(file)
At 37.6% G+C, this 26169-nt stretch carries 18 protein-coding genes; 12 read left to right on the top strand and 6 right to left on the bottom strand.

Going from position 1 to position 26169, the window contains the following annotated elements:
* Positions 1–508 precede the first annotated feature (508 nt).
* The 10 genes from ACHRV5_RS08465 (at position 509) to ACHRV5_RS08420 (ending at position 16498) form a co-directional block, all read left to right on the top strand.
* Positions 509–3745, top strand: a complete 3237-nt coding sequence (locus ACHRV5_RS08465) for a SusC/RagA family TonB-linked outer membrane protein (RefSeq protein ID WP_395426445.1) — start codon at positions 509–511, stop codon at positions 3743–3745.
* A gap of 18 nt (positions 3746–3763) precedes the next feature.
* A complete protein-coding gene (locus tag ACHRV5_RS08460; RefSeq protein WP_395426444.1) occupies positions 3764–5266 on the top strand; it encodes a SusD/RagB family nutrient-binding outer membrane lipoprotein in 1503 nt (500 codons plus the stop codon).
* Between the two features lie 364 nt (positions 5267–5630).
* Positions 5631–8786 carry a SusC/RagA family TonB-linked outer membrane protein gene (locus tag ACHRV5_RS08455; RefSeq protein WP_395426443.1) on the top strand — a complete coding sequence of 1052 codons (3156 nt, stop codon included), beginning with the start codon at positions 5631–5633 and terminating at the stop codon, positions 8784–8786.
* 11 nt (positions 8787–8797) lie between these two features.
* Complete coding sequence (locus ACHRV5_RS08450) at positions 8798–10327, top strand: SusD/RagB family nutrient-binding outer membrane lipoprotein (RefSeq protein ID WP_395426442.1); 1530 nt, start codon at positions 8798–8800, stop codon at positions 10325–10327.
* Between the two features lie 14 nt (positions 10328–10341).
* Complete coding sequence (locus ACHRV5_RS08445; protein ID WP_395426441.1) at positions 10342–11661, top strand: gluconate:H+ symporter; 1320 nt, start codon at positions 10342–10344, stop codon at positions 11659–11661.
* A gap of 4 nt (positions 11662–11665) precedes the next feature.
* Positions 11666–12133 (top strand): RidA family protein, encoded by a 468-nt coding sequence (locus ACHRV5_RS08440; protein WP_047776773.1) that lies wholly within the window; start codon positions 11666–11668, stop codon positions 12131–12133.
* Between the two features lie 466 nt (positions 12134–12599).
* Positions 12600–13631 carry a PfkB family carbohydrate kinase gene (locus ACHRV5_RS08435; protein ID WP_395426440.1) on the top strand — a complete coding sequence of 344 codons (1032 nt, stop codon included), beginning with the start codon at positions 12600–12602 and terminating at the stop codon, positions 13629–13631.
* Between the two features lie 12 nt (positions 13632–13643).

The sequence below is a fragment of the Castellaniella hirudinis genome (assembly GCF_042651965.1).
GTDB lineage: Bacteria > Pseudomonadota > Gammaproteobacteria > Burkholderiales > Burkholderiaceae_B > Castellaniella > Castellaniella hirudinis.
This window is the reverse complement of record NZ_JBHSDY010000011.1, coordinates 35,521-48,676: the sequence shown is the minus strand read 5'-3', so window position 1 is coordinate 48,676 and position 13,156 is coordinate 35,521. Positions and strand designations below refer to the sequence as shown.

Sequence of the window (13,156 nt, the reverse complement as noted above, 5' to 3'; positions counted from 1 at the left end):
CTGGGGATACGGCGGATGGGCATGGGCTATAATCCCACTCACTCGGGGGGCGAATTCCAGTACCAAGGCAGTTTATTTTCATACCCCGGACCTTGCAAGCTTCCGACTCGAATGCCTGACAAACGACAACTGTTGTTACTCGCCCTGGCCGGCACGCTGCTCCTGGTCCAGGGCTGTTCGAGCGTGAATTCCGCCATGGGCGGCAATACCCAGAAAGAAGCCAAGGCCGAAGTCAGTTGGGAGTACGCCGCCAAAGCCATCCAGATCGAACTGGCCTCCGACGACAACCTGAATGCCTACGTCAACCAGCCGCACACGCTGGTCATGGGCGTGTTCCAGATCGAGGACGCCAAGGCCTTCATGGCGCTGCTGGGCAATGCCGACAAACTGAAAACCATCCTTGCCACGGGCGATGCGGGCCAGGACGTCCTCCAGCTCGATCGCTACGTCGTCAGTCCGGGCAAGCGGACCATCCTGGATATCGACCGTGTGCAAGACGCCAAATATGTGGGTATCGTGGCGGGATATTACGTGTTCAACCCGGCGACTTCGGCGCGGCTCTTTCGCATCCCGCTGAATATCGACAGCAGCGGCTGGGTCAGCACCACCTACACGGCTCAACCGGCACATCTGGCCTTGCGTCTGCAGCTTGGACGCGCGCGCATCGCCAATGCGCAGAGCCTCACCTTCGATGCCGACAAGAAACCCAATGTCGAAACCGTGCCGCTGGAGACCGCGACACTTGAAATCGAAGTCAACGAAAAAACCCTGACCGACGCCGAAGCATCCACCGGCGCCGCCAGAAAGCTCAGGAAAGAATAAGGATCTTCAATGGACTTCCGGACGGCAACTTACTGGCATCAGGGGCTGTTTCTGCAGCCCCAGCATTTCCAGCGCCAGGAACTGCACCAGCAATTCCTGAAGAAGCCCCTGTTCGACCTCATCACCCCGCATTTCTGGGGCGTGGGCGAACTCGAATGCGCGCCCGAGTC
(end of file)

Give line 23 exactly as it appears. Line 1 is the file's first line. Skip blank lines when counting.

CTGGGGATACGGCGGATGGGCATGGGCTATAATCCCACTCACTCGGGGGGCGAATTCCAGTACCAAGGCAGTTTATTTTCATACCCCGGACCTTGCAAGCTTCCGACTCGAATGCCTGACAAACGACAACTGTTGTTACTCGCCCTGGCCGGCACGCTGCTCCTGGTCCAGGGCTGTTCGAGCGTGAATTCCGCCATGGGCGGCAATACCCAGAAAGAAGCCAAGGCCGAAGTCAGTTGGGAGTACGCCGCCAAAGCCATCCAGATCGAACTGGCCTCCGACGACAACCTGAATGCCTACGTCAACCAGCCGCACACGCTGGTCATGGGCGTGTTCCAGATCGAGGACGCCAAGGCCTTCATGGCGCTGCTGGGCAATGCCGACAAACTGAAAACCATCCTTGCCACGGGCGATGCGGGCCAGGACGTCCTCCAGCTCGATCGCTACGTCGTCAGTCCGGGCAAGCGGACCATCCTGGATATCGACCGTGTGCAAGACGCCAAATATGTGGGTATCGTGGCGGGATATTACGTGTTCAACCCGGCGACTTCGGCGCGGCTCTTTCGCATCCCGCTGAATATCGACAGCAGCGGCTGGGTCAGCACCACCTACACGGCTCAACCGGCACATCTGGCCTTGCGTCTGCAGCTTGGACGCGCGCGCATCGCCAATGCGCAGAGCCTCACCTTCGATGCCGACAAGAAACCCAATGTCGAAACCGTGCCGCTGGAGACCGCGACACTTGAAATCGAAGTCAACGAAAAAACCCTGACCGACGCCGAAGCATCCACCGGCGCCGCCAGAAAGCTCAGGAAAGAATAAGGATCTTCAATGGACTTCCGGACGGCAACTTACTGGCATCAGGGGCTGTTTCTGCAGCCCCAGCATTTCCAGCGCCAGGAACTGCACCAGCAATTCCTGAAGAAGCCCCTGTTCGACCTCATCACCCCGCATTTCTGGGGCGTGGGCGAACTCGAATGCGCGCCCGAGTC